XP Pro and XP Home

Discussion in 'Virtual PC' started by BAD143, Sep 9, 2006.

  1. BAD143

    BAD143 Guest

    If my host is Pro can my guest be Home?
    BAD143, Sep 9, 2006
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  2. BAD143

    cyanna Guest

    Yes. You would of course need a separate license for the guest OS
    cyanna, Sep 9, 2006
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  3. BAD143

    BAD143 Guest

    XP Home was the original OS for my computer. Received Pro and did complete
    install over original. Can I use the disks that came with the computer that
    restore to factory original on the Virutal drive and not lose my host OS XP
    Thanx for previous response.
    BAD143, Sep 9, 2006
  4. BAD143

    cyanna Guest

    The virtual drive is just a file on your host. Whatever you do to it won't
    affect the host. It's the whole point of using a Virtual Machine.
    You would need to boot the virtual machine from the Restoration CDs in order
    to install XP Home on it. It would be intresting to see if it works, as the
    restoration CDs are not meant to do a clean install as much as restore an
    image of the original hard drive.
    Keep us posted!
    cyanna, Sep 9, 2006
  5. BAD143

    Steve Jain Guest

    Also, the XP Home that came with your computer is an OEM version and
    you're breaking the license agreement by installing it into a VM. A
    virtual machine is not the same as the physical computer. Also, you
    might find that your OEM restore disk will not work correctly since
    the hardware on your physical computer, including the BIOS, is not the
    same as what is emulated in the VM.
    Steve Jain, Sep 9, 2006
  6. BAD143

    John Guest

    Pardon me for asking what may be a dumb question, but I'm new to using
    VPC 2004.

    Are you saying that if you are using a virtual instance of Windows XP to
    access the internet it is *absolutely* impossible for a worm, virus,
    trojan, rootkit or other destructive bit of software to infect or damage
    the *host* instance of Windows XP?

    I understand that this is the idea behind using a virtual machine, but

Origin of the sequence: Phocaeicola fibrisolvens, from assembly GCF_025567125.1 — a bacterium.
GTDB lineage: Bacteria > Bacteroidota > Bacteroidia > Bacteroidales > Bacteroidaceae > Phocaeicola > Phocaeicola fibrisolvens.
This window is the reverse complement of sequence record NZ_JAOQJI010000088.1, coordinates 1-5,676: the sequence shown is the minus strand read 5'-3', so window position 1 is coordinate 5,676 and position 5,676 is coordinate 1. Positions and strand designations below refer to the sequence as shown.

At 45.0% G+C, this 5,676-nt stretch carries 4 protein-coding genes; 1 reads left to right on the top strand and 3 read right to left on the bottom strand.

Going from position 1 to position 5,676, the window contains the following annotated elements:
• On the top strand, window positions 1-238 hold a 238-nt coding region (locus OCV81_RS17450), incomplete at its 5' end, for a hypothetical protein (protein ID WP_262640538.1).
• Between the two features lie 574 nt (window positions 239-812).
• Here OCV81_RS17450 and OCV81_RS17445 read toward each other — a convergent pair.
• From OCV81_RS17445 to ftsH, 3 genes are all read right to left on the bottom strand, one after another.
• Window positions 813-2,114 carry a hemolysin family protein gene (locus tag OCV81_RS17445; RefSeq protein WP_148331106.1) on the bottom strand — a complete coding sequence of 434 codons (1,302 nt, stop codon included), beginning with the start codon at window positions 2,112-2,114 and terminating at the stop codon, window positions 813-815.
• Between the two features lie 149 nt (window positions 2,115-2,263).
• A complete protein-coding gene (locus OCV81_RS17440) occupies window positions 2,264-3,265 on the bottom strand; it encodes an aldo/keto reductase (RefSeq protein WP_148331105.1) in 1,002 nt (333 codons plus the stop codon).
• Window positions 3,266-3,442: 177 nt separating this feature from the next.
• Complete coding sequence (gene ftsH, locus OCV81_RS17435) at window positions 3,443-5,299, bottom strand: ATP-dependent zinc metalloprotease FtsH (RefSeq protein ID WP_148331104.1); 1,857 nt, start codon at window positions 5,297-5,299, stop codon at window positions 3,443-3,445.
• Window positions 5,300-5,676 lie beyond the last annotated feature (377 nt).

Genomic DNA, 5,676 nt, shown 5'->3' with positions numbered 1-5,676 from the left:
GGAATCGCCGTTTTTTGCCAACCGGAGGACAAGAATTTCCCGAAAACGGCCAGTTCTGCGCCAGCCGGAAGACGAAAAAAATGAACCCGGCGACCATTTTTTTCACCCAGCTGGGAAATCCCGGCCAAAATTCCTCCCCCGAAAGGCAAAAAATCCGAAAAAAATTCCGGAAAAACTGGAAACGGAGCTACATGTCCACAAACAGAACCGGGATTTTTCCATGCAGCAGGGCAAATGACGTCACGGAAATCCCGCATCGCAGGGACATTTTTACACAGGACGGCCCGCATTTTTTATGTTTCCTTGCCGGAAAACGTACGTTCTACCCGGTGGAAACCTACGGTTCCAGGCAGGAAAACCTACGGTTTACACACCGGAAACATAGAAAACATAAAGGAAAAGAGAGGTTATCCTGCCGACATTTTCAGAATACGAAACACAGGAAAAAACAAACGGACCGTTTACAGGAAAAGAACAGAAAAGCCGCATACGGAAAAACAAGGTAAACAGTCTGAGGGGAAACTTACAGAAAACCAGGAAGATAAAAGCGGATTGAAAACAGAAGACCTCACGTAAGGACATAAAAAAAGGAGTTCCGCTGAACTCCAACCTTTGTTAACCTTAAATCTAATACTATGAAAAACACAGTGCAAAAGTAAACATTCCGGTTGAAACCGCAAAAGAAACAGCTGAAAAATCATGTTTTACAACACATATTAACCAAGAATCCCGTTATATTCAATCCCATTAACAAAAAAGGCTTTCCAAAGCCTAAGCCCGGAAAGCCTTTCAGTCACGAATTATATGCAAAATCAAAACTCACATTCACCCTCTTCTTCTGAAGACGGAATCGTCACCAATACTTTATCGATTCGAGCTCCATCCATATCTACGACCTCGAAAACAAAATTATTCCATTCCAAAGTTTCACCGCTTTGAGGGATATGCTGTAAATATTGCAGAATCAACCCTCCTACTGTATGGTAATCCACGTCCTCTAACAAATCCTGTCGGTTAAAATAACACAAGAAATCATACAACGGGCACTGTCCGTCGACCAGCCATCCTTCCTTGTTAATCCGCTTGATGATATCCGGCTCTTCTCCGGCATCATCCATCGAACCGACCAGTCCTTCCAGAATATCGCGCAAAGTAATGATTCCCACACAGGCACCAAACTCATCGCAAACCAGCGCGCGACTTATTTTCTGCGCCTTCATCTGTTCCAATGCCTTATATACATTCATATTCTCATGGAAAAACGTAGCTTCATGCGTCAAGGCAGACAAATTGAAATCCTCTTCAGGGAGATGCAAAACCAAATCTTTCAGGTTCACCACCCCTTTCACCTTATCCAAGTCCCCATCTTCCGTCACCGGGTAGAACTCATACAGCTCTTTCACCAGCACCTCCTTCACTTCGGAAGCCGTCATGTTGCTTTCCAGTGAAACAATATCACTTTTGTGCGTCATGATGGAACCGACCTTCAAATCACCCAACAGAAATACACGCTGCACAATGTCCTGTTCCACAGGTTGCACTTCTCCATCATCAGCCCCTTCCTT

it just seems like some hacker bent on causing mayhem would have figured
    out a way to get past this barrier. Thanks!

    John, Sep 10, 2006
  7. BAD143

    John Guest

    You may have misinterpreted my question. I understand that the virtual
    machine needs virus protection just like any other computer, and I plan
    to provide for that. But on the off-chance that something manages to
    infect the virtual machine, my question was:
    "is the host machine at risk from any sort of mal-ware that may infect
    the virtual machine?"

    Again, my understanding of the concept of a virtual machine was that it
    was isolated from the host and that anything that might go wrong with
    the VM could not in any way affect the host. Are you telling me that
    this is not correct? Thanks!

    John, Sep 10, 2006
  8. BAD143

    Steve Jain Guest

    Of course, just like 2 computers would be. If they are connected via
    network shares, etc.
    Yes, they can be isolated. You could disable the nework on the VM
    preventing it from communicating with the host. This would isolate
    it from the host and prevent the virus, etc from infecting the host.
    Steve Jain, Sep 10, 2006
  9. A virus infecting the guest cannot infect the host unless there is some
    communication between them. Virus protection on both prevents an infection
    from spreading from one to the other. Obviously, if you drag and drop an
    infected file between the the guest and host desktops the host would be
    infected unless its own virus protection prevents it. Otherwise, the two
    computers operate in complete isolation.
    Colin Barnhorst, Sep 10, 2006
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